"She was overcome with humiliation when the young man was arrested," said The World, "and convinced the police she did not know he was not a proper person to have as a friend."

Joseph J Fitzhenry left West 10th Street in 1916, when he rented a house on Fourth Avenue.  No. 234 was leased to a succession of residents, including M. Delaney in 1919, and Mary V. Doyle the following year.  The widow of John Doyle, her funeral was held in the house in May 1920.

No. 234 had been owned by one real estate firm then another for many years.  In June 1928 it was sold by the V. Green Company to the Morwin Corporation.  It seemed to be the end of the line for the venerable little house.  The Times advised "The buyers will demolish the present structure and erect a six-story elevator apartment house."

Something, possibly the advent of the Great Depression, upset those ambitious plans.  And by now the charm of Greenwich Village's winding street and vintage architecture was attracting a new demographic--moneyed professional families.

No. 234 survived and became home to attorney Norman W. Wassman and his wife, the former Emilie Pleydell.  Wassman, a 1919 graduated of the University of Michigan, worked in the legal firm of E. B. Sanford at No. 165 Broadway.  The corporate counsel of the American News Company, he was an unsuccessful candidate for Justice of the Municipal Court in 1929.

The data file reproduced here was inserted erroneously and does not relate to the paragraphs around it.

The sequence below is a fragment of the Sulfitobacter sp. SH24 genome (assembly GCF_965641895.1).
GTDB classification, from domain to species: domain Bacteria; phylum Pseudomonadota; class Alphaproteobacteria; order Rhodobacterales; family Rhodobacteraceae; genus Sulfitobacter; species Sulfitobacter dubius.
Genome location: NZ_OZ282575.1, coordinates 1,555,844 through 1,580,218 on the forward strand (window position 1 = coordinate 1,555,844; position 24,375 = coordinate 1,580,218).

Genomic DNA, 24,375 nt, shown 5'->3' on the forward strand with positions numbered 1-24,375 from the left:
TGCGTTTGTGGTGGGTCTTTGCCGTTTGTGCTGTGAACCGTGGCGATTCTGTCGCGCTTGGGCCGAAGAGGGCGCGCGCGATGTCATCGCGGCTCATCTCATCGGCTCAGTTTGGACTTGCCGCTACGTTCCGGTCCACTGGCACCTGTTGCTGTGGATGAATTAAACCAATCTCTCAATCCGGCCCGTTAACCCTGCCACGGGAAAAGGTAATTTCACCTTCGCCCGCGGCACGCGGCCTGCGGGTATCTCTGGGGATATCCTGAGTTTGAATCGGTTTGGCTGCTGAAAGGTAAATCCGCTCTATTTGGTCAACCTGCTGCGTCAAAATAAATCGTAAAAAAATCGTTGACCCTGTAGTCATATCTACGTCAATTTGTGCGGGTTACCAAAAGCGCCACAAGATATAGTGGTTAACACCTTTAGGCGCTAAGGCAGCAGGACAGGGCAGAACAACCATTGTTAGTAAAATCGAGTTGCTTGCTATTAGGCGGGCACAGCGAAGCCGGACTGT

Emilie was the daughter of Arthur C. and Ella Miller Pleydell.  The New York Times called Arthur an "internationally known authority on taxation."  For more than two decades he had been secretary of the New York Tax Reform Association.  Pleydell died on May 30, 1932 and his funeral was held in the his daughter's West 10th Street house on June 2.

The significant change from the time when cartmen stabled their wagons and horses in the rear yard to now was evidenced not only by Wassman's membership in the pricey Downtown Athletic Club; but in Emilie's expensive wardrobe.  One of her French couturier dresses, a gold lame gown by the House of Lanvin, is displayed in the Metropolitan Museum of Art.

Following a long illness, Normal Wassman died in St. Vincent's Hospital at the age of 56 on January 8, 1952.  Emilie left the house shortly afterward, and it became home to William J. and Nan C. Sowerwine by 1954.

Throughout the rest of the century the house escaped being converted to apartments.  When it sold in November 1988 for $960,000, it was described as having three bedrooms, two baths, four fireplaces and a den.

A renovation in 2003 resulted in what Home and Garden TV watchers call an "open floor plan."  While a few period details remain, there is little left inside that Richard Dongan or even Emilie Wassman would recognize.   Outside is a different story.  The charming brick house retains its 1848 character; an important piece of the architectural crazy quilt of periods and styles along the block.

Wednesday, December 6, 2017

"The Westminster," 108 West 17th Street

By 1881 the 17th Street block between Sixth and Seventh Avenues was no longer quiet residential neighborhood it had been in the 1850s.   Lavish retail emporiums had already begun transforming Sixth Avenue to New York's major shopping thoroughfare, and three years earlier the Sixth Avenue El had been extended this far north.